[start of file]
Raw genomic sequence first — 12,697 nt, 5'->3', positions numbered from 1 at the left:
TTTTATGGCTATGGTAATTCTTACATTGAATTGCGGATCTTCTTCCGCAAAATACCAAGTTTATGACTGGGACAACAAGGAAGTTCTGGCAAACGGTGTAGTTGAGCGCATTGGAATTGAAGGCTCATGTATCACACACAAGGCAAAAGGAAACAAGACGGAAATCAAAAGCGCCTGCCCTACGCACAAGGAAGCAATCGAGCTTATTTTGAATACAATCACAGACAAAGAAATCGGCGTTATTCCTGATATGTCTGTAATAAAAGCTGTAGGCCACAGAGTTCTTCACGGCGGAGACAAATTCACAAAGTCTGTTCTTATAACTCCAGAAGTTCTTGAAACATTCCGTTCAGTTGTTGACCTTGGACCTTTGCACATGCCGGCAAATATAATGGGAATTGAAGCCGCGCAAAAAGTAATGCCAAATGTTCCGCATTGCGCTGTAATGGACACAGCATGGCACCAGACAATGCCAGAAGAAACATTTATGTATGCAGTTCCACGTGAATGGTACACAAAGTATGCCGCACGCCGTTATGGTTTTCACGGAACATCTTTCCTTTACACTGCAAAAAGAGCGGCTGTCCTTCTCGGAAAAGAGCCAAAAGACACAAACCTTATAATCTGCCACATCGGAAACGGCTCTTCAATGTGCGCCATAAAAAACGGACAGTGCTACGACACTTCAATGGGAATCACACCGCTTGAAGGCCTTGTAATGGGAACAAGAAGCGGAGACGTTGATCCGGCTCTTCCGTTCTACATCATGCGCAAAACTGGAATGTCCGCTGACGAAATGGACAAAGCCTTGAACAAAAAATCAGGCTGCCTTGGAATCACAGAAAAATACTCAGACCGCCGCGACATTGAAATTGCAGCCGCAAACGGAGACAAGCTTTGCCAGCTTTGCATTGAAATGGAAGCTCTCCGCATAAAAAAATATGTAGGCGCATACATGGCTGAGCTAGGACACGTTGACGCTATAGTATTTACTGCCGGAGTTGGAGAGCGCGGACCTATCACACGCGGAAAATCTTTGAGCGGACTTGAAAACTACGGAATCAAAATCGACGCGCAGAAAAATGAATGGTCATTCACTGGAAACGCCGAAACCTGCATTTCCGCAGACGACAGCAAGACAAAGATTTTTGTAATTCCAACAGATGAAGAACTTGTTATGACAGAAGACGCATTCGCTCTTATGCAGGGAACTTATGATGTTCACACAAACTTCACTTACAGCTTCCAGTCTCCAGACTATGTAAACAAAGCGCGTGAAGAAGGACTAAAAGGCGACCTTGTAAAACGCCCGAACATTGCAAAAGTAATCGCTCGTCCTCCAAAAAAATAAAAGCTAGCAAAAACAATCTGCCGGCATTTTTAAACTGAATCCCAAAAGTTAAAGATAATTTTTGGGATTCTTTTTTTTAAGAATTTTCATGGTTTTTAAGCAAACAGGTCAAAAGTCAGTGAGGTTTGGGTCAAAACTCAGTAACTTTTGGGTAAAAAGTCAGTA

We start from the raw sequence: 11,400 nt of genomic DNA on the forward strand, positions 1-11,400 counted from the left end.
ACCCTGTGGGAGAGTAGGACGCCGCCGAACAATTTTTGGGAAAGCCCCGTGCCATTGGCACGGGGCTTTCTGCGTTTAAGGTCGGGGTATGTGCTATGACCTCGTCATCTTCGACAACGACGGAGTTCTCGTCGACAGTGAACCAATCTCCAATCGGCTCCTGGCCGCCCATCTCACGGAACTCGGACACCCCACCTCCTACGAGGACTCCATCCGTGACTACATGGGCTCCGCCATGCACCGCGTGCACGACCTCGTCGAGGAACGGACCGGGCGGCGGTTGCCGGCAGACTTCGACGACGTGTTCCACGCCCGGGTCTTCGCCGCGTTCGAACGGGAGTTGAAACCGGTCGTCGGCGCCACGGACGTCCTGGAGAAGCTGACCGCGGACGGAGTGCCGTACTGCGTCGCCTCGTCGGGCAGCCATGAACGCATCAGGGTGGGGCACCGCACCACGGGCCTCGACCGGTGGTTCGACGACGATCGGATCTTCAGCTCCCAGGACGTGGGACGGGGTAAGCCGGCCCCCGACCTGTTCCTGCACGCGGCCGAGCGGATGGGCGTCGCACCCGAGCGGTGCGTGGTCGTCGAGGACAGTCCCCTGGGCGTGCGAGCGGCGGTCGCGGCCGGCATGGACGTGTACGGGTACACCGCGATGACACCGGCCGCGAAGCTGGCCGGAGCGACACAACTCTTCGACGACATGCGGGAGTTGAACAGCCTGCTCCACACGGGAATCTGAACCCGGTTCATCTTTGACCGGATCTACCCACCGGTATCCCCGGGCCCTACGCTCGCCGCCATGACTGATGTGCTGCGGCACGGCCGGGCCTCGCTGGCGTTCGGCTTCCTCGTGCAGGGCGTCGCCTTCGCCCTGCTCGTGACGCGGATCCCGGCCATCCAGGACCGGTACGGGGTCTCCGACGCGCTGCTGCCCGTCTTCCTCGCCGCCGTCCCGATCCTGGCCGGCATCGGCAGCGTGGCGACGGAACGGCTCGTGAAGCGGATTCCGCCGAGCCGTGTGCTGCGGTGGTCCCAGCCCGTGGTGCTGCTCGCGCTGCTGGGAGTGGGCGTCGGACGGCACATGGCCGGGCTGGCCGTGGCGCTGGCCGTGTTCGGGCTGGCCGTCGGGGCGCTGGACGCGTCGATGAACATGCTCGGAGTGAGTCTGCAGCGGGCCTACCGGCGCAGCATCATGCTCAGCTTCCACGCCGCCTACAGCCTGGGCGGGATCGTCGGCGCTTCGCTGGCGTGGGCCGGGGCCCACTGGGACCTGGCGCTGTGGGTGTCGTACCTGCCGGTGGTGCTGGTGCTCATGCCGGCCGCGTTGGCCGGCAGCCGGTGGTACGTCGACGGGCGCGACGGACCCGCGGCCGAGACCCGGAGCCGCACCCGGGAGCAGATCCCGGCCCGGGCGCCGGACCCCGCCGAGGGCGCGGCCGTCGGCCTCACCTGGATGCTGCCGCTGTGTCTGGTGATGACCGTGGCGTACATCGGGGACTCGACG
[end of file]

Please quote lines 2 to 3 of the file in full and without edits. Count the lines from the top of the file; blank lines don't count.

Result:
TTTTATGGCTATGGTAATTCTTACATTGAATTGCGGATCTTCTTCCGCAAAATACCAAGTTTATGACTGGGACAACAAGGAAGTTCTGGCAAACGGTGTAGTTGAGCGCATTGGAATTGAAGGCTCATGTATCACACACAAGGCAAAAGGAAACAAGACGGAAATCAAAAGCGCCTGCCCTACGCACAAGGAAGCAATCGAGCTTATTTTGAATACAATCACAGACAAAGAAATCGGCGTTATTCCTGATATGTCTGTAATAAAAGCTGTAGGCCACAGAGTTCTTCACGGCGGAGACAAATTCACAAAGTCTGTTCTTATAACTCCAGAAGTTCTTGAAACATTCCGTTCAGTTGTTGACCTTGGACCTTTGCACATGCCGGCAAATATAATGGGAATTGAAGCCGCGCAAAAAGTAATGCCAAATGTTCCGCATTGCGCTGTAATGGACACAGCATGGCACCAGACAATGCCAGAAGAAACATTTATGTATGCAGTTCCACGTGAATGGTACACAAAGTATGCCGCACGCCGTTATGGTTTTCACGGAACATCTTTCCTTTACACTGCAAAAAGAGCGGCTGTCCTTCTCGGAAAAGAGCCAAAAGACACAAACCTTATAATCTGCCACATCGGAAACGGCTCTTCAATGTGCGCCATAAAAAACGGACAGTGCTACGACACTTCAATGGGAATCACACCGCTTGAAGGCCTTGTAATGGGAACAAGAAGCGGAGACGTTGATCCGGCTCTTCCGTTCTACATCATGCGCAAAACTGGAATGTCCGCTGACGAAATGGACAAAGCCTTGAACAAAAAATCAGGCTGCCTTGGAATCACAGAAAAATACTCAGACCGCCGCGACATTGAAATTGCAGCCGCAAACGGAGACAAGCTTTGCCAGCTTTGCATTGAAATGGAAGCTCTCCGCATAAAAAAATATGTAGGCGCATACATGGCTGAGCTAGGACACGTTGACGCTATAGTATTTACTGCCGGAGTTGGAGAGCGCGGACCTATCACACGCGGAAAATCTTTGAGCGGACTTGAAAACTACGGAATCAAAATCGACGCGCAGAAAAATGAATGGTCATTCACTGGAAACGCCGAAACCTGCATTTCCGCAGACGACAGCAAGACAAAGATTTTTGTAATTCCAACAGATGAAGAACTTGTTATGACAGAAGACGCATTCGCTCTTATGCAGGGAACTTATGATGTTCACACAAACTTCACTTACAGCTTCCAGTCTCCAGACTATGTAAACAAAGCGCGTGAAGAAGGACTAAAAGGCGACCTTGTAAAACGCCCGAACATTGCAAAAGTAATCGCTCGTCCTCCAAAAAAATAAAAGCTAGCAAAAACAATCTGCCGGCATTTTTAAACTGAATCCCAAAAGTTAAAGATAATTTTTGGGATTCTTTTTTTTAAGAATTTTCATGGTTTTTAAGCAAACAGGTCAAAAGTCAGTGAGGTTTGGGTCAAAACTCAGTAACTTTTGGGTAAAAAGTCAGTA

We start from the raw sequence: 11,400 nt of genomic DNA on the forward strand, positions 1-11,400 counted from the left end.